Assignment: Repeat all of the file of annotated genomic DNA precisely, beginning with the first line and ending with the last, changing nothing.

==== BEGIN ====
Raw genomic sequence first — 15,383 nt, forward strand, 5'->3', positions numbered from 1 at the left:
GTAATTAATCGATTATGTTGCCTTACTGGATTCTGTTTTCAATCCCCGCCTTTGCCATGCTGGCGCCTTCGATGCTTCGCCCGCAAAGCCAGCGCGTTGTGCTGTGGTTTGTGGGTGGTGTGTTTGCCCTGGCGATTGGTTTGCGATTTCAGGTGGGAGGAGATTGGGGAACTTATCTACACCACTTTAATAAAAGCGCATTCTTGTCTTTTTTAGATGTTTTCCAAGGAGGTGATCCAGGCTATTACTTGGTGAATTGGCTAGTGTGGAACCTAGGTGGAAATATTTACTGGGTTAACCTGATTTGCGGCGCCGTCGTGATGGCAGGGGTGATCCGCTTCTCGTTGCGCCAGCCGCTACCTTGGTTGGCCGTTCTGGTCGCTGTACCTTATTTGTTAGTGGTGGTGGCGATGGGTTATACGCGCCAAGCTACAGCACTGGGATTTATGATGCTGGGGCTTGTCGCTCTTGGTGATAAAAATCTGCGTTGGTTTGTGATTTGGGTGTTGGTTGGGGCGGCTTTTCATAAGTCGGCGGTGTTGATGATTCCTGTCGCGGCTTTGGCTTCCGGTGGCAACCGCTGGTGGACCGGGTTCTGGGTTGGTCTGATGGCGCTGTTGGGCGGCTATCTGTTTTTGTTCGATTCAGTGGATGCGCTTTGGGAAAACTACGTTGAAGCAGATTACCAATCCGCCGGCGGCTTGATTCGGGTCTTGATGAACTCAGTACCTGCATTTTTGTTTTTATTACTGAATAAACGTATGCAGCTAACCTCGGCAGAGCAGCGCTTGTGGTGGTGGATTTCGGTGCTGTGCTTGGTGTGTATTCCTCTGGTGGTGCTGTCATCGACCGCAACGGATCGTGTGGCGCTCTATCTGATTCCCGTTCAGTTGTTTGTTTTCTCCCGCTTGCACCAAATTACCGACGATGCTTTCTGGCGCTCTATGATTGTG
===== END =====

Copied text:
Raw genomic sequence first — 15,383 nt, forward strand, 5'->3', positions numbered from 1 at the left:
GTAATTAATCGATTATGTTGCCTTACTGGATTCTGTTTTCAATCCCCGCCTTTGCCATGCTGGCGCCTTCGATGCTTCGCCCGCAAAGCCAGCGCGTTGTGCTGTGGTTTGTGGGTGGTGTGTTTGCCCTGGCGATTGGTTTGCGATTTCAGGTGGGAGGAGATTGGGGAACTTATCTACACCACTTTAATAAAAGCGCATTCTTGTCTTTTTTAGATGTTTTCCAAGGAGGTGATCCAGGCTATTACTTGGTGAATTGGCTAGTGTGGAACCTAGGTGGAAATATTTACTGGGTTAACCTGATTTGCGGCGCCGTCGTGATGGCAGGGGTGATCCGCTTCTCGTTGCGCCAGCCGCTACCTTGGTTGGCCGTTCTGGTCGCTGTACCTTATTTGTTAGTGGTGGTGGCGATGGGTTATACGCGCCAAGCTACAGCACTGGGATTTATGATGCTGGGGCTTGTCGCTCTTGGTGATAAAAATCTGCGTTGGTTTGTGATTTGGGTGTTGGTTGGGGCGGCTTTTCATAAGTCGGCGGTGTTGATGATTCCTGTCGCGGCTTTGGCTTCCGGTGGCAACCGCTGGTGGACCGGGTTCTGGGTTGGTCTGATGGCGCTGTTGGGCGGCTATCTGTTTTTGTTCGATTCAGTGGATGCGCTTTGGGAAAACTACGTTGAAGCAGATTACCAATCCGCCGGCGGCTTGATTCGGGTCTTGATGAACTCAGTACCTGCATTTTTGTTTTTATTACTGAATAAACGTATGCAGCTAACCTCGGCAGAGCAGCGCTTGTGGTGGTGGATTTCGGTGCTGTGCTTGGTGTGTATTCCTCTGGTGGTGCTGTCATCGACCGCAACGGATCGTGTGGCGCTCTATCTGATTCCCGTTCAGTTGTTTGTTTTCTCCCGCTTGCACCAAATTACCGACGATGCTTTCTGGCGCTCTATGATTGTG